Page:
Published: 25 May 2011
By: John Katsiotis
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Script# is a powerful framework that allows us to write C# code and be automatically translated into JavaScript. This article will present how Script# works and in what way can increase our productivity and improve the maintenance of our client-side libraries. Script# is created by Nikhil Kothari

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What is Script#

Script# is C# to JavaScript compiler. That means that you write C# code and this code gets translated into JavaScript. This process I happening at development time and not at runtime. So, when you finish authoring your scripts in C# a JavaScript file will be produced in the output folder that you can then reference inside your project.


Script# is not a tool that will help you port your .NET application into JavaScript. Instead is a tool that will help you write JavaScript code you normally would write with C#.

Why Script#

Naturally the first question that pops in to your mind is why? Why someone would want to create another dependency to the project?

As I mention above Script# will help you deal with JavaScript code that you would normally write by hand. The output of Script# is a JavaScript file. That means that you haven't added any dependencies to your project. You had JavaScript files before Script#, you have JavaScript files after.

But, those files are auto-generated. Auto-Generated files are often bad-written. If I wanted to leave Script# behind me and go back to writing pure JavaScript could I edit those files?

Script# produces scripts that feel hand-written. This is handy in a situation where you want to manually edit those files or you want to debug those files client-side (ex: with Firebug)

Let's see our first example. We have a function that takes a string and creates and alert message. After this message is displayed and the user clicks OK a callback function a being executed.

Listing 1: C# code

Listing 2: JavaScript Code being generated

The code being produced is readable and feels like we wrote it!

Other benefits of using Scripts# are:

  • Intellisense support
  • Build errors at compile time
  • Ability to create documentation
  • Refactoring Support
  • Debug and Release (minified) version of the produced scripts

Getting Started

In order to start authoring your client-side libraries with Script# you need to Download and Install a Visual Studio plugin that adds the appropriate tools.

After successfully installing the plugin you will notice a new section (named Script#) when creating a new Project.

Figure 1: The Script# sections appears when creating a new Project

The Script# sections appears when creating a new Project

There are seven (7) project types available. Most of them are self-explained. For now, I will explain on two (2) of them.

Script Library Project Type

This project type allows you to create your client-side helpers or classes that normally referred to every page of your website. This type produces a single JavaScript file for the entire project.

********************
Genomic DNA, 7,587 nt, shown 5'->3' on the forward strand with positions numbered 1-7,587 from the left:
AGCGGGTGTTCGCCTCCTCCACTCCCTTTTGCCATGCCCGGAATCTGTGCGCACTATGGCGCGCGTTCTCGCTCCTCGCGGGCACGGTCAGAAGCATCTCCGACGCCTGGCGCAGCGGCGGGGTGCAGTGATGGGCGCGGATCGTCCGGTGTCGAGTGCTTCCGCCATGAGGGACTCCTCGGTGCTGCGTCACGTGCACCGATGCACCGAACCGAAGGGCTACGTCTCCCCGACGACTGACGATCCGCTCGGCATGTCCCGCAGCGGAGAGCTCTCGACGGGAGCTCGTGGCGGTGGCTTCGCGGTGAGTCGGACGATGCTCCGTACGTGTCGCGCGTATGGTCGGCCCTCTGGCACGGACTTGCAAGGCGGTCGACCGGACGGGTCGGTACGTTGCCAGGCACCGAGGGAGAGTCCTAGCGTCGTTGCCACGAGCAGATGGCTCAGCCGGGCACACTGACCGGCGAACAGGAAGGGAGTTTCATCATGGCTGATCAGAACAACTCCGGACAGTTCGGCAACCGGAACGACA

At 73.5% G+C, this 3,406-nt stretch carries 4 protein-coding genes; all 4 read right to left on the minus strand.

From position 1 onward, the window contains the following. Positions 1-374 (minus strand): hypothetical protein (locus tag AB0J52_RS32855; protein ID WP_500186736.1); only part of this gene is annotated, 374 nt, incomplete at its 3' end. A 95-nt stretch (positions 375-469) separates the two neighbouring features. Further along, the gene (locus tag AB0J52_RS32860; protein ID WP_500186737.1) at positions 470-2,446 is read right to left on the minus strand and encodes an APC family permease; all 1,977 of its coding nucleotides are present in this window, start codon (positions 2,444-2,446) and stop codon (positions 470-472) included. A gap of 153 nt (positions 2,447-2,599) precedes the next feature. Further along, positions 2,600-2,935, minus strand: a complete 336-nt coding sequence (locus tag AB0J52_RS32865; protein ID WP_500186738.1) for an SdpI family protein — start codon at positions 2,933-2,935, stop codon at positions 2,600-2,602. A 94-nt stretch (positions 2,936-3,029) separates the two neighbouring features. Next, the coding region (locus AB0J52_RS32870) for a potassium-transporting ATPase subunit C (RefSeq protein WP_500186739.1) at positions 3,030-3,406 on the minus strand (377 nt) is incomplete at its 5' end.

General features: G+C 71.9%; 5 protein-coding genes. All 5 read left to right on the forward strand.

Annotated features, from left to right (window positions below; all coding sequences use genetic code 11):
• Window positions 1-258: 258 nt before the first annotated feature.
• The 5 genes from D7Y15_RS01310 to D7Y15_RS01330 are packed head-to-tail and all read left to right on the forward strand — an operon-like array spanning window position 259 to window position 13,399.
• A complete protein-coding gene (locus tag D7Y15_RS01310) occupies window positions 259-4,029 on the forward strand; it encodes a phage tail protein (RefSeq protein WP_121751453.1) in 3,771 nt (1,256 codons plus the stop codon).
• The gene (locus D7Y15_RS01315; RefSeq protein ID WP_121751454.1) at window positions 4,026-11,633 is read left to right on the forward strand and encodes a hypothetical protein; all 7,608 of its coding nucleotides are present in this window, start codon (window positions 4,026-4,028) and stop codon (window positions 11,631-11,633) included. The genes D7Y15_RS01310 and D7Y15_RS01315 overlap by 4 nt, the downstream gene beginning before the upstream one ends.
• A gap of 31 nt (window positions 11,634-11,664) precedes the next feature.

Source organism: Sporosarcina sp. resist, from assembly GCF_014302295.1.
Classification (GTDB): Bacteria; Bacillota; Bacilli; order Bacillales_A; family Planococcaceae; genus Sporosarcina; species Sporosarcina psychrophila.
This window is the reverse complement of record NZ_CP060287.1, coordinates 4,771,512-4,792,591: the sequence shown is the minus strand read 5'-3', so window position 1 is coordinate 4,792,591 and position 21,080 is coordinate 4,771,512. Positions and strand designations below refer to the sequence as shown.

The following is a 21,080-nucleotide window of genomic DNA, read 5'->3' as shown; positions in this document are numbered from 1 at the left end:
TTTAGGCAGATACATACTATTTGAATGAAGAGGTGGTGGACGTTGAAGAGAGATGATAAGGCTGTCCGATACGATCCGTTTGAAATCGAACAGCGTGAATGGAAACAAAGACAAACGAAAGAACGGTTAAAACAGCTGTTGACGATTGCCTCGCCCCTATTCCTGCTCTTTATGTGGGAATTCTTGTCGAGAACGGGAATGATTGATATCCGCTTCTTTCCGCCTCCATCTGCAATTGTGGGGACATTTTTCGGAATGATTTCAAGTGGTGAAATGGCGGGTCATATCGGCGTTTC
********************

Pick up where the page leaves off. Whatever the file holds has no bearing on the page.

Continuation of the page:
Web Application Project Type

This project type differs for a Script Library on the fact that it can produce different JavaScript files for every folder inside the project. This is useful when you want to write code that is specific to a single page of your website. Also if you want code to be included in every produced file you can put it in a folder named Shared.


You can also edit the .csproj file of a Script Library and change <WebAppPartitioning> tag to true

For the purpose of this article we will use a Script Library.

Creating a Script Library

Now that our tools are set let's create our first client-side library with Script#.

We need to follow the steps below:

  1. Create a blank solution named GettingStartedWithScriptSharp in Visual Studio 2010
  2. Create an Empty Web Application Project inside the solution named GettingStartedWithScriptSharp.Web
  3. Create an Index.html page
  4. Create a Scripts folder inside our Web Application Project
  5. Add a new project to the solution which is a Script# Script Library Project named GettingStartedWithScriptSharp.Scripts
  6. When asked we should point as our deployment path the Scripts folder of our Web Application

Script# projects have the ability to take produced scripts and put it in a folder of our selection (besides the /bin folder).

Figure 2: Select the Scripts folder of the Web Application Project as a Deployment path when asked

Select the Scripts folder of the Web Application Project as a Deployment path when asked

Of course you can edit that option anytime later by editing the .csproj file and specifically the <DeploymentPath> tag.

Figure 3: Configuration of DeploymentPath

Configuration of DeploymentPath

Eventually we should have a project that looks like this:

Now let's add a Script# class in our Scripts project named TextPreviewer.cs